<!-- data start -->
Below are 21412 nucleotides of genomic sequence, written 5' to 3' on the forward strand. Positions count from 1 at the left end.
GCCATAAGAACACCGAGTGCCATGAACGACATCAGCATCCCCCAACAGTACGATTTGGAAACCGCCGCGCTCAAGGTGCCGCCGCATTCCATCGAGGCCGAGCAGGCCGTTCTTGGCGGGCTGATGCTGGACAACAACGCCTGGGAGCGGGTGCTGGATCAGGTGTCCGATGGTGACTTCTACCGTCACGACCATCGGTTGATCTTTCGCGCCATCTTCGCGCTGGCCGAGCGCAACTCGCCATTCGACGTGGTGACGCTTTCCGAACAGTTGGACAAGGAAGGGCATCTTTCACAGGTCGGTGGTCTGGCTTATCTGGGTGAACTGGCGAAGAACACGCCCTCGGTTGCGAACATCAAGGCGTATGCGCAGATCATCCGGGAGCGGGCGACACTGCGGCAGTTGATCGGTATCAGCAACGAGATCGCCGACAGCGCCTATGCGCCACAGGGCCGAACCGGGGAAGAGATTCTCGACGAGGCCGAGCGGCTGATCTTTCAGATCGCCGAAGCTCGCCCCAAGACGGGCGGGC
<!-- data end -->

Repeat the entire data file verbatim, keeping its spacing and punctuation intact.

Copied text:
Below are 21412 nucleotides of genomic sequence, written 5' to 3' on the forward strand. Positions count from 1 at the left end.
GCCATAAGAACACCGAGTGCCATGAACGACATCAGCATCCCCCAACAGTACGATTTGGAAACCGCCGCGCTCAAGGTGCCGCCGCATTCCATCGAGGCCGAGCAGGCCGTTCTTGGCGGGCTGATGCTGGACAACAACGCCTGGGAGCGGGTGCTGGATCAGGTGTCCGATGGTGACTTCTACCGTCACGACCATCGGTTGATCTTTCGCGCCATCTTCGCGCTGGCCGAGCGCAACTCGCCATTCGACGTGGTGACGCTTTCCGAACAGTTGGACAAGGAAGGGCATCTTTCACAGGTCGGTGGTCTGGCTTATCTGGGTGAACTGGCGAAGAACACGCCCTCGGTTGCGAACATCAAGGCGTATGCGCAGATCATCCGGGAGCGGGCGACACTGCGGCAGTTGATCGGTATCAGCAACGAGATCGCCGACAGCGCCTATGCGCCACAGGGCCGAACCGGGGAAGAGATTCTCGACGAGGCCGAGCGGCTGATCTTTCAGATCGCCGAAGCTCGCCCCAAGACGGGCGGGC